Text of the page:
Westminster weighs raising developers' fees

Planned increases to help city pay for rising demand in services, mayor says

May 10, 2004|By Hanah Cho | Hanah Cho,SUN STAFF

Fees that developers pay when building new projects in Westminster would be increased under proposals to be introduced at tonight's Common Council meeting in an effort to cover the rising costs associated with growth.

The water, sewer and capital benefit assessment fees for residential, commercial and industrial developments help pay for the city's facilities, such as roads and park construction and improvements to the water and sewer systems.

The proposed increases would help the city meet rising expenses associated with growth, increased demand for services and unfunded state mandates, said Mayor Kevin Dayhoff.

"We feel in the city of Westminster that it's very important that the folks responsible for growth pay for that growth," Dayhoff said. "It's growth paying for growth."

The proposals call for raising the water fee that developers pay when securing building permits from $3,300 to $4,370 on a single-family unit; the sewer fee from $2,750 to $4,580; and the capital improvement fee from $2,100 to $3,200.

Fees vary for other types of development, including industrial, commercial, schools and colleges, hospitals, and motels and hotels.

Westminster also charges for additions to existing buildings.

The proposed increases are based on a formula that takes into account planned projects and future needs for the city.

For example, included in the city's proposed $28.6 million budget for fiscal year 2005 are plans to build a $5.3 million water-treatment plant.

City officials raised the sewer and water development fees in 2000 and the capital improvement fees in 2002.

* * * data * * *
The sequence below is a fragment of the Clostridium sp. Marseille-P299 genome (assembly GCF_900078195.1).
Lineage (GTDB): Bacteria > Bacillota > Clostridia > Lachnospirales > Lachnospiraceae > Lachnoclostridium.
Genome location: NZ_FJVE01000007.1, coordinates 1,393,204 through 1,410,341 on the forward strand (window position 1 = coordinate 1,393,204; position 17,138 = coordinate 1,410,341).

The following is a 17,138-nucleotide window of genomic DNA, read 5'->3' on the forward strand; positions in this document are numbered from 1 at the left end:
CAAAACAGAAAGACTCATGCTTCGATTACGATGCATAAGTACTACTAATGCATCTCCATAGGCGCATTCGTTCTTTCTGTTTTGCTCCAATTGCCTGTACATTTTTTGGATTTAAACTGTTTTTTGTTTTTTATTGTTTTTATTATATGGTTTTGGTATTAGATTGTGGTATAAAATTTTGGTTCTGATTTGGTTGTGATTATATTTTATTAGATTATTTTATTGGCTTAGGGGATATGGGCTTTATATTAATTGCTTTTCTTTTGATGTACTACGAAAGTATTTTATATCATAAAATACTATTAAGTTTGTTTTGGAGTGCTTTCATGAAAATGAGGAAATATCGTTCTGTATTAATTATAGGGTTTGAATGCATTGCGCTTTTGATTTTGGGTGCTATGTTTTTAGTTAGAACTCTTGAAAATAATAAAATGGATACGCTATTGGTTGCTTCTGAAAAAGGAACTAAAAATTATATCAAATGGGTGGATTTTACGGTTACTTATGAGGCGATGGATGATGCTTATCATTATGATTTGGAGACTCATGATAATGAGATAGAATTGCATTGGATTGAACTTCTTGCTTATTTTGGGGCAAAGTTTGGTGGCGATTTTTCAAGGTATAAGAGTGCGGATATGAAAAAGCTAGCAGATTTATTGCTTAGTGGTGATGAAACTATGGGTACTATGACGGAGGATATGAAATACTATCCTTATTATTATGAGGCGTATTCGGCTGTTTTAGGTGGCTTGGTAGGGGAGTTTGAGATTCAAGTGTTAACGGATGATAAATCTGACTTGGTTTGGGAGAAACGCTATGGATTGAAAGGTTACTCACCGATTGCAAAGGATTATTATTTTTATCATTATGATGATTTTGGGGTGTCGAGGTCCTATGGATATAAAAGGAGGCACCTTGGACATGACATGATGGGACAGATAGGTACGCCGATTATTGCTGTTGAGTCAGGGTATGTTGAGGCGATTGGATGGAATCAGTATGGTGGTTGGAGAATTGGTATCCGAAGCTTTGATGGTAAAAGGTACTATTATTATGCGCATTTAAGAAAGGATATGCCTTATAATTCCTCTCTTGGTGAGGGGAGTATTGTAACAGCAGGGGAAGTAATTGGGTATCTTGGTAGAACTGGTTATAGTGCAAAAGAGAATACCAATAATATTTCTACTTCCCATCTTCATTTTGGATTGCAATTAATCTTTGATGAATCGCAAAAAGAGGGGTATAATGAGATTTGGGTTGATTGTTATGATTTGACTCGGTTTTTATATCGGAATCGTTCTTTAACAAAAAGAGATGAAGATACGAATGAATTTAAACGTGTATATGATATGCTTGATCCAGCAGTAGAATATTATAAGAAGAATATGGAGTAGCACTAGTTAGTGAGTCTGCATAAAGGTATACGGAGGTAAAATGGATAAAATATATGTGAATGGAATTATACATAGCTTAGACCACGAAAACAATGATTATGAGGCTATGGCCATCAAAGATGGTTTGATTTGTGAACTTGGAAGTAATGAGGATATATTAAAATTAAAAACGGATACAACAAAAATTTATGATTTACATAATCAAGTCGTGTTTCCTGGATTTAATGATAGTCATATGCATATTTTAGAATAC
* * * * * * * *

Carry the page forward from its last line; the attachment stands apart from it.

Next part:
"We put off raising them as long as we could," Dayhoff said.

Each year, the fees are re-examined to make sure they cover expenses related to keeping up with facilities, such as roads and utilities, as new developments come on board, said council President Damian L. Halstad.

The proposed increases, which range from $1,000 to $1,800, seem reasonable, Halstad said.

"I think we'll look for clear articulation [tonight] on the formula that was used to make sure they bear reality," Halstad said.

If approved, the fee increases would become effective Jan. 1 so developers have time to adjust to the changes, officials said.

In other business tonight, council members are expected to approve the city's proposed spending plan for the next fiscal year.

After much initial debate, city officials decided against imposing a fee for residential trash collection. Instead, officials made cuts to several programs.

Baltimore Sun Articles
Please note the green-lined linked article text has been applied commercially without any involvement from our newsroom editors, reporters or any other editorial staff.